2. I hope pray that a cure for Alzheimer's Disease will become a reality soon. My father died in 2001, at age 90, after being diagnosed in 1987. It was a long struggle for us, his family, as well as for him. Thank you, Glen Campbell for promoting ore awareness of the new facts released concerning that unrelenting disease.

  3. Bravo, Mr. Campbell!

  4. I have ALZ for 4 years now, and I am 55 yrs old. I don't like it, but do what I can for animals, and the environment; plus it gets me some exercize as well.

    • I was diagnosed in January and I will be fifty in October.

    • Hello Jan, My husband is 55 yrs old and has severe ALZ, he can no longer write, nor read. You are doing great by just being able to write and care for animals. I truly believe every case is different. My husband needs 24/7 care.

  5. Thank you Mr. Campbell for continuing to share you talent as well as sharing how Alzheimers is a struggle for the one who has it and their family , friends and caretakers. From watching how my husband responds to music programs – he is the happpiest when singing, tapping his feet, swaying to the music.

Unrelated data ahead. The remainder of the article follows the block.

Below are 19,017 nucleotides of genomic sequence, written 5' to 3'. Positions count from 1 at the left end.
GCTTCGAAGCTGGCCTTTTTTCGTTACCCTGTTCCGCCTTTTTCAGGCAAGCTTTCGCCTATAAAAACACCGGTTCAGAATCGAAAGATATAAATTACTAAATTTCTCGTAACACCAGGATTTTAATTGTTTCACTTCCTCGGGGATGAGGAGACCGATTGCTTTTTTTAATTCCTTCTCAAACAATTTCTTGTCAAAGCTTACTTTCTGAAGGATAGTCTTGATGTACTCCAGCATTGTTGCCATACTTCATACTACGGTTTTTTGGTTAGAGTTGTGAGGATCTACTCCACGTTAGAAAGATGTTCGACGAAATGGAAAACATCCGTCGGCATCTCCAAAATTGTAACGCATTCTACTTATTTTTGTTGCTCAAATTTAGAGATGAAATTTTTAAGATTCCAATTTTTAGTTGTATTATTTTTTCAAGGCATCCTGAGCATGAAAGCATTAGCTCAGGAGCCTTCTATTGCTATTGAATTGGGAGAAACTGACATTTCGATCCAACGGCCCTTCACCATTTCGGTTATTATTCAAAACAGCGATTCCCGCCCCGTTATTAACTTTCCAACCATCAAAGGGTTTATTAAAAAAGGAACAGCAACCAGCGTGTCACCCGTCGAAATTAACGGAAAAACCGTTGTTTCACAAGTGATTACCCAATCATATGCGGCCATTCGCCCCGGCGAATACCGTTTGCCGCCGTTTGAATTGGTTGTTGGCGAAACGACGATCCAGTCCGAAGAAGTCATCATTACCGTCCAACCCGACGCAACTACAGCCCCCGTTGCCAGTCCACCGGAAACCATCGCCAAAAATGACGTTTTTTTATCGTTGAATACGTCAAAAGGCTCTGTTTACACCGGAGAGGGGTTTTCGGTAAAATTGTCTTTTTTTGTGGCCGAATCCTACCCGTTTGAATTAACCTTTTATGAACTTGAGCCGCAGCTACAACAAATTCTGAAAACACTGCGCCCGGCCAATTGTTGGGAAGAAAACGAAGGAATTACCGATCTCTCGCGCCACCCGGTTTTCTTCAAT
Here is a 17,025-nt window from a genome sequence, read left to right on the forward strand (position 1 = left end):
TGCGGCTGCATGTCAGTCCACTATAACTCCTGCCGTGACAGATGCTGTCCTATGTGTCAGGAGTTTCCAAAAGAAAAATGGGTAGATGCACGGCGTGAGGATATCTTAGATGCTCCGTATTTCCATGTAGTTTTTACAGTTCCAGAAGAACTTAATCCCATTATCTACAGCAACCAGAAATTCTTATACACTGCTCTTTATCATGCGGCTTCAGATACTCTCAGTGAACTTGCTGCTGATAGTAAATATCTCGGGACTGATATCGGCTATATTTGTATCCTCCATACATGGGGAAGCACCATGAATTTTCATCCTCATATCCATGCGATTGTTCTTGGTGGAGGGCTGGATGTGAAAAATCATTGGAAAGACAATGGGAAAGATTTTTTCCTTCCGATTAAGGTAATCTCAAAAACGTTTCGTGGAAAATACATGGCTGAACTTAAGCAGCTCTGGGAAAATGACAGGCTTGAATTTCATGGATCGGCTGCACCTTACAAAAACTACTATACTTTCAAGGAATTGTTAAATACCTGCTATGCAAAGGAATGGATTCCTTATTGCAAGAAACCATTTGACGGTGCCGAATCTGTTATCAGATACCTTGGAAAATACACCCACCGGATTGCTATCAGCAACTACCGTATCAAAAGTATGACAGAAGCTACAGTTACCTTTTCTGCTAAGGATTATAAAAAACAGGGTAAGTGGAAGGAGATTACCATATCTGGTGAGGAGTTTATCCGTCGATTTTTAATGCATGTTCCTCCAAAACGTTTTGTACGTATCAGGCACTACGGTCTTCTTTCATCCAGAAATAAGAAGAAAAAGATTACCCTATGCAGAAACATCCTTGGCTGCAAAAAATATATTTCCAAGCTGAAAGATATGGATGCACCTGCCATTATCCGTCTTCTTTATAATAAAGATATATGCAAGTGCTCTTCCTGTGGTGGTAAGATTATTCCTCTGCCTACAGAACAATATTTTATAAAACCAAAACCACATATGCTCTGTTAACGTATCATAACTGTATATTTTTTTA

6. It is wonderful to see you out there doing what you love!! Thank You so very much for helping with the awareness of this disease!

  7. I think Glen Campbell would be a wonderful Ambassador for the Alzheimers cause. He's a class act, a great singer, and would be a great poster/ personality to help the Alzheimers cause.____I,m retired, and have Alzheimers. I'd like to help the cause if I can… John E Johnson, Las Vegas NV.

  8. Kudos to Glen Campbell's family…Glen is very fortunate to have a strong network of people who love and care for him.

  9. Watching his concert in Houston was wonderful??! He sometimes forgot the words to the songs, but playing the guitar ? ……He was still truly awesome
    Glen's progression is much like my father's and I am thankful he is working on raising awareness!!! He continues to be an amazing man!

    • Alheimers disease is an exercise in discouragement and pain as well as in tiny victories. When you get them, it is a breakthrough.

      Mr. Campbell's courage is alone, a thing of wonder and to be celebrated. I hope we can all remember that as we watch our loved ones in decline. They deserve encouragement, patience and love. Nothing but.

      PS- I'm flying across the country to see his last performance. Even if he can't remember a song, it will be a triumph. Get it?